Thursday, January 31, 2013

Daughters and Sons

Yesterday, as I was walking Rooney (cue obligatory cute dog photo):

I was listening to music and the song Daughters by John Mayer came on. The playlist I generally listen to when I'm walking the dog is long and varied so I hadn't heard this song come up in awhile.

There's something very sweet and plaintive about this song. This poor lovestruck guy who is apparently suffering the effects of being in love with a girl who had an absentee father and therefore has trust and commitment issues, is making a musical plea for fathers everywhere to love their daughters well.

I'm with you there, John. 

In addition to his advocating for all future grown-up girls who might one day date someone like him who'd rather not have a girlfriend with "issues",  John apparently would also like a time machine in which he could reverse the time-space continuum (probably something that resembles a DeLorean) and somehow convince his beloved's father to stop being such a schmuck.

It's really all very noble and romantic (and a teeny bit self-serving, but I'm willing to forgive him that).

Where John loses me is with this throwaway stanza in the middle of the song that pretty much says you can dump on your sons all you want, but you better be gosh darn sure to take care of those girls.

Boys, you can break. 
You'll find out how much they can take.
Boys will be strong
And boys soldier on
But boys would be gone without the warmth from
A woman's good, good heart

Never mind that there is again a bit of a self-serving message here. Basically, that he would like the benefit of a woman's good, good heart and never mind that he's a broken mess himself because he's a boy and he'll just pull up his boot straps and soldier on. But as a mother of two sons I can tell you (and I'd tell John, too, but he hasn't been taking my calls) that it's just so completely and utterly false.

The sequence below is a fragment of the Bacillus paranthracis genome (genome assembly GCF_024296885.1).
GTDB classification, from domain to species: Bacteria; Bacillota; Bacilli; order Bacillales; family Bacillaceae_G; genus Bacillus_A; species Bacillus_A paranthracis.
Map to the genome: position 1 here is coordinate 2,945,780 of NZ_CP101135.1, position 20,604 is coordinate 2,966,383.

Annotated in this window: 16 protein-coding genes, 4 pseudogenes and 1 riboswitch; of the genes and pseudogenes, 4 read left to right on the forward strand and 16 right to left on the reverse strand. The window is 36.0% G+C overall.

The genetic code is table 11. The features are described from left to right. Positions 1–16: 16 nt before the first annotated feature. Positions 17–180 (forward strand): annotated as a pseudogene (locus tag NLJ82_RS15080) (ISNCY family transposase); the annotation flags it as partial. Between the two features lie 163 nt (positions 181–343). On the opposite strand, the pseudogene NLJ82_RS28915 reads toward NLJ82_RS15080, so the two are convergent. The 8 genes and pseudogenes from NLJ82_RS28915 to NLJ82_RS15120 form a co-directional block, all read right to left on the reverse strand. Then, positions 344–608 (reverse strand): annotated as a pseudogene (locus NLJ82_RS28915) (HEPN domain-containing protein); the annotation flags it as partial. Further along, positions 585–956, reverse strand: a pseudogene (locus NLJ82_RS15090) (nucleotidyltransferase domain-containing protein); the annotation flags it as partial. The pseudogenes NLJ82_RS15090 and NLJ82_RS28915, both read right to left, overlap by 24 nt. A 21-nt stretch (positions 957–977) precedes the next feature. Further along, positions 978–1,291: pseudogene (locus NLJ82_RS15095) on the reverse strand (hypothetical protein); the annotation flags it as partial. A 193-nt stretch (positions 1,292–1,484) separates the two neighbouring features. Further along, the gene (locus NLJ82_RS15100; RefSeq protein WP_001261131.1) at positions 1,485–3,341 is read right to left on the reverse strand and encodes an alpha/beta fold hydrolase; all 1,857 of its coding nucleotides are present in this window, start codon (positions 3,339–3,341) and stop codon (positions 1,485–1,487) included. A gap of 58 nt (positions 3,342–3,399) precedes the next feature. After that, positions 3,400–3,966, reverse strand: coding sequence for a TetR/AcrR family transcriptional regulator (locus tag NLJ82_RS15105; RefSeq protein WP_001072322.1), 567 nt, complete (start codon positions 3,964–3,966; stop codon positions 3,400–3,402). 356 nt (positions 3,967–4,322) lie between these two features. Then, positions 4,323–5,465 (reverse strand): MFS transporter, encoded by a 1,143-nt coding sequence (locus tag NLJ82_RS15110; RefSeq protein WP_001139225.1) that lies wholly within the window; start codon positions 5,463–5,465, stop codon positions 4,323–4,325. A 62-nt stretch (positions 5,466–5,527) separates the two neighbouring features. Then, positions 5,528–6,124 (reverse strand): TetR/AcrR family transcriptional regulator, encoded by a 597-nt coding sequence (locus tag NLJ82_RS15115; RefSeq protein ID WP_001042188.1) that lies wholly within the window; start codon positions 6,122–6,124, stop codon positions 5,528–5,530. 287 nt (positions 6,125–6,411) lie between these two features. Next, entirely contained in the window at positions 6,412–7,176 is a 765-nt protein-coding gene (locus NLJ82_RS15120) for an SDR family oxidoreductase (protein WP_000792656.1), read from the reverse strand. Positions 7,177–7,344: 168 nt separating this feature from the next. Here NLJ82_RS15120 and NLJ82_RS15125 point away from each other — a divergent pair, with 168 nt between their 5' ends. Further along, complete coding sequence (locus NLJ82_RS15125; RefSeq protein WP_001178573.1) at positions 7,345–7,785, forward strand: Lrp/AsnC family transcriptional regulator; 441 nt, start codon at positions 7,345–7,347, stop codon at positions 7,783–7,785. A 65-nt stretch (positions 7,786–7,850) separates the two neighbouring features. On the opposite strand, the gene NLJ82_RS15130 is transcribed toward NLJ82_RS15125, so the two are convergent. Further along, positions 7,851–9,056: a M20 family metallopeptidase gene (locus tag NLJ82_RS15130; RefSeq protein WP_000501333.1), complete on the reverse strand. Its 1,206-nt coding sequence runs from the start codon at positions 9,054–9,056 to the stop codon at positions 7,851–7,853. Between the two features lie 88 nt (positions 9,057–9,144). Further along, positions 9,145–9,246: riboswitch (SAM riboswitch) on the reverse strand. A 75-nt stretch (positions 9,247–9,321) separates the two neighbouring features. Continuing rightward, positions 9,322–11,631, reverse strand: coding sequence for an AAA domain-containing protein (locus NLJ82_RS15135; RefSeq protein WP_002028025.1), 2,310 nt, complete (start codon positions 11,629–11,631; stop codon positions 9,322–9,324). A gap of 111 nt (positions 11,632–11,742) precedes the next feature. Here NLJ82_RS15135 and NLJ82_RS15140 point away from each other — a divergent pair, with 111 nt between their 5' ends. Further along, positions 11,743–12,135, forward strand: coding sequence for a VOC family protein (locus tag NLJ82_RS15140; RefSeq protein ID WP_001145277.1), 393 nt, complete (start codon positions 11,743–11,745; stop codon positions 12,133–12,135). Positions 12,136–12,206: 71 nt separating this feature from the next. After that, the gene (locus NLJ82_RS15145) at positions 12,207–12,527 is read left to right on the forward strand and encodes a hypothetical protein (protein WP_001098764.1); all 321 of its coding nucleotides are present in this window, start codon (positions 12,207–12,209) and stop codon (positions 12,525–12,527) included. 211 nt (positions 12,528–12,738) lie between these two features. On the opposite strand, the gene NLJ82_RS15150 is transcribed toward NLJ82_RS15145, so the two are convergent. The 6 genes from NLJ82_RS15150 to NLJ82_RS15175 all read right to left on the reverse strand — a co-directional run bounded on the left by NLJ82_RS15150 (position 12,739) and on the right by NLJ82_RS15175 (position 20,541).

I have two pretty soldier-like boys myself. They keep their tougher emotions close to the vest and eschew any big discussions of "feelings". Ask a teenage boy to "use their words" to describe what's going on with them and mine would come up with words like, nothing, fine, I don't care, and whatever. We have tried giving them a Thesaurus and Word-a-Day calendars as birthday gifts but it hasn't seemed to help (nor have those gifts been particularly popular-go figure?)

That said though, I don't imagine for a minute that they don't wrestle with tough emotions all the time. And if you learn to watch carefully, as a mom, you can always see the signs.

It's in the eyes. It's in the way they suddenly get snappish and grouchy over things that would normally never bother them. They can't focus and procrastination reaches even greater pinnacles than you ever thought possible. Their words start carrying an air of futility or ambivalence; things like, What does it matter?, I didn't really care anyway, It's stupid, or even better they will string them all together in one big long statement of angst, Who cares? It's all just stupid and doesn't matter and I didn't care anyway. That pretty much sums it up, huh?

All of the snarls, the closed bedroom doors, the half-done homework, it's all their masculine way of saying:

I'm disappointed.

I'm worried.

I'm scared.

I'm not sure of what to do next.

And while so far my boys have been able to bounce back from all of the setbacks they've faced, I don't think for a minute that they couldn't be broken, that they aren't vulnerable, that nothing life throws at them could ever take them down. Just because they're boys?

Boys fill our prisons.

Boys commit the overwhelming majority of the violent crimes in this country.

Boys commit the majority of the non-violent crimes in this country.

Applications for college is lower for boys than girls.

Girls outnumber boys in successful completion of college.

Sorry, John, we are going to have to agree to disagree on this one (and I might have a few bones to pick with you on some of your other songs. I'll let you know after I walk Rooney today and have a chance to mull over Say and Your Body is a Wonderland. I'm feeling like there is some subtext there that I'm not getting...)

How about we all agree, Fathers and Mothers, to be good to both our daughters and our sons? 

Let's try not to break anybody and find out how much they can take. Life will usually do enough of that all on its own.

I'm done over-analyzing the lyrics to pop songs for today. I can't promise what might spring up in my brain tomorrow though. I've got a lot of time to think when I'm walking my youthful, energetic, fluffy buddy. One of these days, I'll come up with the answers to all of the world's problems. 

I'll keep you posted.

1 comment:

  1. I've never heard that song, but based on your analysis I'm sure I agree with you on every bit. And I have more thoughts about well raised daughters marrying boys who got screwed up but being that this is a public space . . .